Think of a story about something you did even though you didn’t want to do it.

For example, it’s hard to love every single chore you must do to keep your life moving along. Laundry. Vehicle maintenance. Shoveling snow. Shopping. Filling out forms. Have you had to sigh recently and say to yourself, “Nobody else is going to do it, so I might as well get going?”

Sometimes we have opportunities to do something that seems scary to us. Going snowboarding, swimming, or bowling. Eating sushi. Singing in public. Applying for a job. Asking directions. Have you stepped up lately and done something you were reluctant to do? How did it go?

What happened before you did the thing you didn’t want to do? Was it preceded by a period of procrastination or clever tricks of denial? Did you (or other people) give yourself pep talks or scoldings? Did you dive in and get the thing done so it wouldn’t bother you?

Doing what you don’t want to do isn’t always so great. Have you ever gone ahead with something you didn’t want to do, only to learn that you had been right about it not being a good idea?

Sometimes we find ourselves in really difficult situations where we have to make a choice that feels terrible in the moment. We have to rise to the occasion somehow because we know this is what’s best. Maybe we are helping another person. Maybe we are helping our future self.

What about all those times when a friend’s needs make you set aside your own? Do you have stories of giving up time, sleep, or other needs to help a friend through a problem?

When you tell a story of doing something that you didn’t want to do, include some information about your attitude. Were you grumpy, hesitant or joyful? Did your attitude change as things progressed? Was it the same at the end as in the beginning?

When you have written a page, give it a title. Make sure the date is on it somewhere, too. Add an illustration or decoration to the page. Color is nice. Here is an example of what a person could write.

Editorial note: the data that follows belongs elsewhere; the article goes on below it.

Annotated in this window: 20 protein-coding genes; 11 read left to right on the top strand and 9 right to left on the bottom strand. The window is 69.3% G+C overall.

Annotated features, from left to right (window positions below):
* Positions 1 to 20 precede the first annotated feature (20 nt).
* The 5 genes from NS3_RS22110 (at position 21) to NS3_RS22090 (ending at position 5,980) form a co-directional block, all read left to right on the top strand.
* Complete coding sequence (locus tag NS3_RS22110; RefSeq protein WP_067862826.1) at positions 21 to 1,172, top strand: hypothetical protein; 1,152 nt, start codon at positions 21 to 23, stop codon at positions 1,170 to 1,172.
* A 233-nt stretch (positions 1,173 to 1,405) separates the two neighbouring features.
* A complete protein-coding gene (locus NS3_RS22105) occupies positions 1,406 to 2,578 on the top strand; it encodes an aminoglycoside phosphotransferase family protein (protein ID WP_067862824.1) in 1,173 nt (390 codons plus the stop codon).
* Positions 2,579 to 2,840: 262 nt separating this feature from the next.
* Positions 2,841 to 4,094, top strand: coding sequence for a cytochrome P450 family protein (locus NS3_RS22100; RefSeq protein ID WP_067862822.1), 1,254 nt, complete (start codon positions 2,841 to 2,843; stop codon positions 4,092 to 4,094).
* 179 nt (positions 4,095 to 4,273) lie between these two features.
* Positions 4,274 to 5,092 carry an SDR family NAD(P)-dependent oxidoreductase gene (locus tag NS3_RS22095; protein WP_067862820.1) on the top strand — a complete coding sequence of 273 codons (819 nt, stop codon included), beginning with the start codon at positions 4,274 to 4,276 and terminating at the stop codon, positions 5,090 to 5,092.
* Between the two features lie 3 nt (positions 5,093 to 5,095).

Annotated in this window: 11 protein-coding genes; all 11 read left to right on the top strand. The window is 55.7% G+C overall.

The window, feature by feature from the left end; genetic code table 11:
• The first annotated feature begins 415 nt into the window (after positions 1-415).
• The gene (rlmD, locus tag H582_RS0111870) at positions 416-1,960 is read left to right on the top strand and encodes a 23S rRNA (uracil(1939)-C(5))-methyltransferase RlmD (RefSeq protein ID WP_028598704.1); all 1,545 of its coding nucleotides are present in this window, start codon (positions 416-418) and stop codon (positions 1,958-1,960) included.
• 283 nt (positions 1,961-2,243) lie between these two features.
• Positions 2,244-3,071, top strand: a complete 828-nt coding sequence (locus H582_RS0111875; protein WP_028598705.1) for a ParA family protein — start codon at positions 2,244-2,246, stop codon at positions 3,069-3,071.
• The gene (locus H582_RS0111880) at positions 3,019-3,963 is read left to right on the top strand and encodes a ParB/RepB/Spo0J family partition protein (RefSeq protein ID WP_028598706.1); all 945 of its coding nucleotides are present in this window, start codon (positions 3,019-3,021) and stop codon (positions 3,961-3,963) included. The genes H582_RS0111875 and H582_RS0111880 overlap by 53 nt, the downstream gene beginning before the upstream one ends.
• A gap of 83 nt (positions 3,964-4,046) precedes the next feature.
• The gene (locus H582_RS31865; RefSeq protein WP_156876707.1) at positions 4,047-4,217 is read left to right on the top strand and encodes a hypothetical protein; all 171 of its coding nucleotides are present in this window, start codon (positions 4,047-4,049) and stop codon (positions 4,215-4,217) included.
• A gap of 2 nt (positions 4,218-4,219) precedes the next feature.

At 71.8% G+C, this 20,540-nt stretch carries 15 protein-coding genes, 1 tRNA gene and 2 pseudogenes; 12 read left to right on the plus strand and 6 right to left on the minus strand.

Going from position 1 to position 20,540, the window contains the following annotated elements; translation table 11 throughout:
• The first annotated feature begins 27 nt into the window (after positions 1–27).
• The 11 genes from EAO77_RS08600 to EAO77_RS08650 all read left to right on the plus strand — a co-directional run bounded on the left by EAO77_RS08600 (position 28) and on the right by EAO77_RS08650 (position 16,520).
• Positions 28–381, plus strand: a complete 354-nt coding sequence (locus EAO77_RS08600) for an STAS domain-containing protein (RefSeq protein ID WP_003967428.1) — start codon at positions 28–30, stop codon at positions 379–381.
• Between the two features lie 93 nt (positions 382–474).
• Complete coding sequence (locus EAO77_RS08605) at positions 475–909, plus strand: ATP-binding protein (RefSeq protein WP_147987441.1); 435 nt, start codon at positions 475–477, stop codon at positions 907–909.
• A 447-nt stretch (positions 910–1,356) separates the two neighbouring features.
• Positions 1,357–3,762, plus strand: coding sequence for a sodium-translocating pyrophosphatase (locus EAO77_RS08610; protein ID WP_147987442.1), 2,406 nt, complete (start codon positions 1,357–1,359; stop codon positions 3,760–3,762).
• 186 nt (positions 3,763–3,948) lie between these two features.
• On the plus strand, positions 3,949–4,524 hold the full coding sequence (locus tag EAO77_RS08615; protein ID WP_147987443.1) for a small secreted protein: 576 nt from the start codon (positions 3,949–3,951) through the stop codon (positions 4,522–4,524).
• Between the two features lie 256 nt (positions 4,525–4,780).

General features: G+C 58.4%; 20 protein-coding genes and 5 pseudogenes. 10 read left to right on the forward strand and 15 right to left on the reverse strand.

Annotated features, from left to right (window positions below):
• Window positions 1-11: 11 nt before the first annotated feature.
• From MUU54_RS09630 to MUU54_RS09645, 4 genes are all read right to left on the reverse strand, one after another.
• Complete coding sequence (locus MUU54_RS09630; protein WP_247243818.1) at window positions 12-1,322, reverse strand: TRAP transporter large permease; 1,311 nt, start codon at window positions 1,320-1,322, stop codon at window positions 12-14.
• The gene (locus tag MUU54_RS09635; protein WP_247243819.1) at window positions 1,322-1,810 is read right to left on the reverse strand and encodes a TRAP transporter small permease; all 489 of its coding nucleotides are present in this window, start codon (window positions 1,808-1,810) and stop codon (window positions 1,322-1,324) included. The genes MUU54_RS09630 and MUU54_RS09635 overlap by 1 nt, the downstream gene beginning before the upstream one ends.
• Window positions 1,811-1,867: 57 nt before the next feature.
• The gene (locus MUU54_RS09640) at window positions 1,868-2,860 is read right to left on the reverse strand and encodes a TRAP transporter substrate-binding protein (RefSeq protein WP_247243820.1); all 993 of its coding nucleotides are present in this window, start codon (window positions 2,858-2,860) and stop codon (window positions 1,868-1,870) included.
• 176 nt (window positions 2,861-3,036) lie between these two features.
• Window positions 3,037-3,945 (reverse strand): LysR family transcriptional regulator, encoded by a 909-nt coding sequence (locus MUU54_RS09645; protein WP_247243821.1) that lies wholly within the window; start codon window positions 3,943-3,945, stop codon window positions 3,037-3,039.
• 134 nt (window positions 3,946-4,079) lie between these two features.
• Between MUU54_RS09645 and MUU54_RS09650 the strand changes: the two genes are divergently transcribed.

You can share what you have written by posting it as a comment below. You can type in your work. Or post a picture of it.


Nancy Casey has lived in Latah County for many years. You can find more of her work here. She offers (free!) writing help to anyone in recovery. This can be for any kind of writing project—resumes, letters, stories, novels, homework, etc. She will be teaching writing classes at the Recovery Center in the spring. Email latahrecoverycenter@gmail.com for more information.
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Write for You: Mighty Winter

by Nancy Casey

The winter we are experiencing on the Palouse is a mighty one. Plenty of folks are beginning to feel worn down by daily snow-shoveling, hazardous driving, and the scary mincing steps one must take on an icy sidewalk to avoid a concussion or a broken hip.

This is a good time to pause and remind yourself that if you are feeling exhausted by the winter, it’s because you have been fighting back. The fact that you are dealing with it is proof that although the winter is mighty, you are mightier still.

Today, write about the opportunities this winter has given you to prove how mighty you are.

Obviously, there is physical might. Breaking ice and shoveling snow. Pushing your door open when there’s a snowdrift on it. Propelling yourself forward through a foot of snow. Watching where you are going in the stinging wind. What you do effortlessly on a 70-degree day, requires physical might in the snow. If you are doing it, you are mighty.

What clothes and accessories help to make you mighty? Your coat, your boots, a perfect hat or pair of gloves? A ski pole to walk with? A broom to sweep your car? Chains on your shoes?

What problems have you solved? Getting to work on time? Getting your groceries in the door? Thawing water pipes?Showing up to meet a friend? Dealing with a power outage? Not getting frostbite? All of these things are hard in winter. Anyone would complain! If you do any of them, you can also tell a story of how mighty you are.

For anyone who dislikes the season, and especially for those who struggle with a disability or illness that makes every wintertime activity a chore, winter requires psychological might. Some people wake up every winter morning facing genuine fear and dread related to the weather. And they find a way to make it through another day. The exercise and fresh air that keep a person grounded can be impossible to get. Winter can make a person feel small. It takes considerable strength not to curl up and give in. It’s worth writing about how you manage to do that.

One of the mightiest things you can do in winter is play. Have you been outside in the snow and cold and found yourself laughing? Have you thrown a snowball, rode a sled, skied over hill and dale? When you do such things, you are definitely mighty.